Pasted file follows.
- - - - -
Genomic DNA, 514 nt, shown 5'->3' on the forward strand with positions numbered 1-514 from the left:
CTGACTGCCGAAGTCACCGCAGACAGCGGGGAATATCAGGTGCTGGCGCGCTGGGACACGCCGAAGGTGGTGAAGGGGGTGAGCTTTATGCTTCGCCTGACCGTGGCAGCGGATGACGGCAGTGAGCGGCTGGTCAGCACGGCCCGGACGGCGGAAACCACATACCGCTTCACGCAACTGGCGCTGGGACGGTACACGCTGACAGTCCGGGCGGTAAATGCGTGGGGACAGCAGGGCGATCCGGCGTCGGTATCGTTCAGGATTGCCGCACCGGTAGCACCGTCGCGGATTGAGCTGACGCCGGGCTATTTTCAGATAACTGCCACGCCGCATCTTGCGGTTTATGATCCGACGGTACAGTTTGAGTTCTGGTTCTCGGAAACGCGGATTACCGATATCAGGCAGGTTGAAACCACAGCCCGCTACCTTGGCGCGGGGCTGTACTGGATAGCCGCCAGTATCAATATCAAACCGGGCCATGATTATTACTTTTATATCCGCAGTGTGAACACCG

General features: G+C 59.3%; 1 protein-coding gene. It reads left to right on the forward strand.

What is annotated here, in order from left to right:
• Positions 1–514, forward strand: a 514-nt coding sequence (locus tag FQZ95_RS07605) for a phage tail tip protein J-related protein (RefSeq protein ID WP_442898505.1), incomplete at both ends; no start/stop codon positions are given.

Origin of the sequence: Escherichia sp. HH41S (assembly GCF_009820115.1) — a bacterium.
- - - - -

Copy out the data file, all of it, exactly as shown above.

Genomic DNA, 514 nt, shown 5'->3' on the forward strand with positions numbered 1-514 from the left:
CTGACTGCCGAAGTCACCGCAGACAGCGGGGAATATCAGGTGCTGGCGCGCTGGGACACGCCGAAGGTGGTGAAGGGGGTGAGCTTTATGCTTCGCCTGACCGTGGCAGCGGATGACGGCAGTGAGCGGCTGGTCAGCACGGCCCGGACGGCGGAAACCACATACCGCTTCACGCAACTGGCGCTGGGACGGTACACGCTGACAGTCCGGGCGGTAAATGCGTGGGGACAGCAGGGCGATCCGGCGTCGGTATCGTTCAGGATTGCCGCACCGGTAGCACCGTCGCGGATTGAGCTGACGCCGGGCTATTTTCAGATAACTGCCACGCCGCATCTTGCGGTTTATGATCCGACGGTACAGTTTGAGTTCTGGTTCTCGGAAACGCGGATTACCGATATCAGGCAGGTTGAAACCACAGCCCGCTACCTTGGCGCGGGGCTGTACTGGATAGCCGCCAGTATCAATATCAAACCGGGCCATGATTATTACTTTTATATCCGCAGTGTGAACACCG

General features: G+C 59.3%; 1 protein-coding gene. It reads left to right on the forward strand.

What is annotated here, in order from left to right:
• Positions 1–514, forward strand: a 514-nt coding sequence (locus tag FQZ95_RS07605) for a phage tail tip protein J-related protein (RefSeq protein ID WP_442898505.1), incomplete at both ends; no start/stop codon positions are given.

Origin of the sequence: Escherichia sp. HH41S (assembly GCF_009820115.1) — a bacterium.